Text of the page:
Welcome, to all of those insane enough to walk this blog!

As you might have noticed, this here blog is one big archive of the ramblings of an insane author. So insane, in fact, that I wouldn't be surprised if you went mad just reading said blog...Good luck ;)


I lied. This is not, in fact, a "directory" as the title above might suggest...This is merely a warning of what you might find on this blog. I believe I have already warned you of the insane ramblings archived in this blog, but I must say, if you are not prepared for the tomfooleries that can be found here, you might just want to close this tab, shut your computer down, and walk away slowly in order to keep your OWN sanity in check. Fair warning >;)

Tuesday, August 10, 2010

Artemis Fowl: I AM FINISHED!!!

Alright, so my last post was a bit on the crazy-stalker-fan side of things, but I was super excited and I have every right to be, because the book really was that cool.
Artemis Fowl: The Atlantis Complex (the seventh in the series) arrived on the fourth, and I finished reading it yesterday. Which is a good omen (you would know what I'm talking about if you read it). Eoin Colfer really did knock himself out writing this one, and I simply did not want to put it down until I finished it. But I forced myself to slow down, pace myself, that way I didn't finish it in like, two days instead of five. 'Cause then I'd be disappointed that it was over already. But five days was as slow as I could go. And like I said, if you were to read the book, you would know that finishing it in five days was a perfect tribute to the story. Anyway, I immensely enjoyed this book, and I might even go as far as to say that it was the funniest in the series yet. You see, one of the main plot lines in the story is that Artemis has contracted a mental illness the fairies call Atlantis Complex, which usually only guilt-ridden fairies contract. But since Artemis has meddled in fairy magic so much, and he lived a life of crime for many of his younger years, he was vulnerable to the illness. This Complex is described to be sort of like OCD (Obsessive Compulsive Disorder), with a little paranoia mixed in. And in extreme cases, the patient may develop Multiple Personality Disorder.
In Master Fowl's case, he gets all the symptoms. At first it's just an obsession with straightening things, and counting (it's always fives, because five is a nice round number whereas four is the bad number because it means death. Literally for the Chinese community, since four sounds a lot like there word for death), and of course the paranoia, but then when he is electrocuted (I won't give away exactly how), his alter-ego, Orion, emerges. And Orion is nothing like Artemis. He may have all of his memories, but he is a completely different person: He is dumbed-down, innocent, fanciful, and loves to profess his love for a certain feisty LEPrecon Captain by the name of Holly Short. He drives his former friend Holly and Foaly crazy themselves with his delirious rants, and the fact that he calls them, "my fair maiden" and "goodly beast".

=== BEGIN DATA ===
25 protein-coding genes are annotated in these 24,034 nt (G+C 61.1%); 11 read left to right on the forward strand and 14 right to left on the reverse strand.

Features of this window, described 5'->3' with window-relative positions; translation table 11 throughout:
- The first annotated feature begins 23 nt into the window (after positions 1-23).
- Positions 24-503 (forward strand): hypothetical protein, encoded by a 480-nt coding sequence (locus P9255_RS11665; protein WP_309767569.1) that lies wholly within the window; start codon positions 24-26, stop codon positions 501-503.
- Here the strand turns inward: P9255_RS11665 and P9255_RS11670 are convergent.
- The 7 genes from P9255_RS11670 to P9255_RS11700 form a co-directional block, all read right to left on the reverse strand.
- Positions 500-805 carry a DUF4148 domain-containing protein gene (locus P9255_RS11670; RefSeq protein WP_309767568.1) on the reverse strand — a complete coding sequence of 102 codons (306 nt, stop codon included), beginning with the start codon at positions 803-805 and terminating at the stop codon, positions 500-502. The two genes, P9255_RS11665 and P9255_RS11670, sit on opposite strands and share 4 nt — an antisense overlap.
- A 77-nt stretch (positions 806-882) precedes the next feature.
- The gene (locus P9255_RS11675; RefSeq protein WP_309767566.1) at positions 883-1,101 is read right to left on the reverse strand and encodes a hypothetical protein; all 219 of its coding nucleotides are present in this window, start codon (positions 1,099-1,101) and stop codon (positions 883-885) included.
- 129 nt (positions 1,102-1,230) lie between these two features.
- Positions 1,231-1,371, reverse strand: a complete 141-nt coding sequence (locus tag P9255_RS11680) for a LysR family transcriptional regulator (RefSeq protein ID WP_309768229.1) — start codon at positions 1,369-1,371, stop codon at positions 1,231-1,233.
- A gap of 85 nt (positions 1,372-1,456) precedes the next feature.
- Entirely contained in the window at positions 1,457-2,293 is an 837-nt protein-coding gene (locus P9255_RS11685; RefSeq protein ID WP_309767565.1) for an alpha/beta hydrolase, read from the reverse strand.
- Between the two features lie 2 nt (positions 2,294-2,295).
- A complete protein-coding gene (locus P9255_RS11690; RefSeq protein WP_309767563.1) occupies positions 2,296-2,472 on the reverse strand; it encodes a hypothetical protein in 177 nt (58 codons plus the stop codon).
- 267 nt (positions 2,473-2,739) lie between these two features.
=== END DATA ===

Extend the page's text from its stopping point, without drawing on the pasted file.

Now, while Artemis and friends are battling inner demons and a rogue space probe of Foaly's own design, a former enemy of Holly's, and her deceased Commander's (Julius Root) is planning a break from prison and a ghastly plan to kidnap yet another friend of young Master Fowl's to use for his own gain. From start to end, Artemis and friends must endure things like giant squids trying to crack Arty like a nut (and him exclaiming loudly, "I'm the nut! I'm the nut!"), explosive gas bubbles from a certain dwarf who now calls himself Tombstone, zombie wrestling fans who are under a bad fairy's mesmer, a dark-magic Rune called a Thrall, random spouts of number poetry from Artemis Fowl himself, and of course psychotic ramblings of an alter-ego named Orion. Really, this book truly made me laugh out loud the whole time, even to the very last page. And Mr. Colfer left the end on a great cliffhanger, so I am hoping and praying that this is not the end of the story for Artemis Fowl II. Honestly, he left it more open than a dwarf's cavernous mouth readying himself to tunnel. And in the end of this small evaluation of the story, I really only have five words left to say about the book: Bloody hilarious and ridiculously awesome.

On a related note, all previous Artemis Fowl books have a Gnommish code encrypted at the bottom of every page, and of course the new book has it too. The code is quite a simple one (it's just a series of symbols used to replace our own alphabet, nothing special), easy to learn and understand, and I happen to be fluent in both reading and writing it. Thus, I shall be translating the message in the book at my leisure, and will be posting it here when I'm done. I might take my time with it, as I have some writing to catch up on, but who knows, I also might just finish it in one day and be posting it tomorrow. Who knows. It depends on if I feel like straining my eyes to see it and writing it down at the same time. And yeah, I know this makes me sound like a total super-nerd, but at his point in life, I don't really care. I love the Artemis Fowl series, and if that makes me a nerd, fine. Bring on the pocket protectors.


-Miss Eccentric.
P.S. I was totally kidding about the pocket protectors. I'm not that much of a nerd.

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